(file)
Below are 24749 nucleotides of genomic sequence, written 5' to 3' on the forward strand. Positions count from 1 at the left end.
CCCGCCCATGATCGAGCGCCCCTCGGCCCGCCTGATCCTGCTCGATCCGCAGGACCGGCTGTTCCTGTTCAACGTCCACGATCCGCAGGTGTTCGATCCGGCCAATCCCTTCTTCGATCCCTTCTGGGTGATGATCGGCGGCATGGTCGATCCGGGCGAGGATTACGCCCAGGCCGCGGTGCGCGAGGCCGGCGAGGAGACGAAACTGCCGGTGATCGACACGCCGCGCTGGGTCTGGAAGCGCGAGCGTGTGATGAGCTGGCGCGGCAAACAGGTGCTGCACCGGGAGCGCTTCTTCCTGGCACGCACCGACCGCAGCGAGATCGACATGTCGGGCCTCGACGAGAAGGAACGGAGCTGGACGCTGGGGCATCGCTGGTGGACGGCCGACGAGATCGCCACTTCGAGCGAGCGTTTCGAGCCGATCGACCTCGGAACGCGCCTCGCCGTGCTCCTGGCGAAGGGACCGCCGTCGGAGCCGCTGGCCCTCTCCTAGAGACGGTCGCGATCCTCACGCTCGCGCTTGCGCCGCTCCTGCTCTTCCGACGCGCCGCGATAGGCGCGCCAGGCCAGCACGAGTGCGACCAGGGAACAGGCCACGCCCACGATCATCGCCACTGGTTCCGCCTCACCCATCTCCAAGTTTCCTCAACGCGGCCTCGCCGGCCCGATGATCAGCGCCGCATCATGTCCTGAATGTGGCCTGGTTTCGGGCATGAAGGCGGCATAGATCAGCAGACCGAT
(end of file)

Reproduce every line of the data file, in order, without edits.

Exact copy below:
Below are 24749 nucleotides of genomic sequence, written 5' to 3' on the forward strand. Positions count from 1 at the left end.
CCCGCCCATGATCGAGCGCCCCTCGGCCCGCCTGATCCTGCTCGATCCGCAGGACCGGCTGTTCCTGTTCAACGTCCACGATCCGCAGGTGTTCGATCCGGCCAATCCCTTCTTCGATCCCTTCTGGGTGATGATCGGCGGCATGGTCGATCCGGGCGAGGATTACGCCCAGGCCGCGGTGCGCGAGGCCGGCGAGGAGACGAAACTGCCGGTGATCGACACGCCGCGCTGGGTCTGGAAGCGCGAGCGTGTGATGAGCTGGCGCGGCAAACAGGTGCTGCACCGGGAGCGCTTCTTCCTGGCACGCACCGACCGCAGCGAGATCGACATGTCGGGCCTCGACGAGAAGGAACGGAGCTGGACGCTGGGGCATCGCTGGTGGACGGCCGACGAGATCGCCACTTCGAGCGAGCGTTTCGAGCCGATCGACCTCGGAACGCGCCTCGCCGTGCTCCTGGCGAAGGGACCGCCGTCGGAGCCGCTGGCCCTCTCCTAGAGACGGTCGCGATCCTCACGCTCGCGCTTGCGCCGCTCCTGCTCTTCCGACGCGCCGCGATAGGCGCGCCAGGCCAGCACGAGTGCGACCAGGGAACAGGCCACGCCCACGATCATCGCCACTGGTTCCGCCTCACCCATCTCCAAGTTTCCTCAACGCGGCCTCGCCGGCCCGATGATCAGCGCCGCATCATGTCCTGAATGTGGCCTGGTTTCGGGCATGAAGGCGGCATAGATCAGCAGACCGAT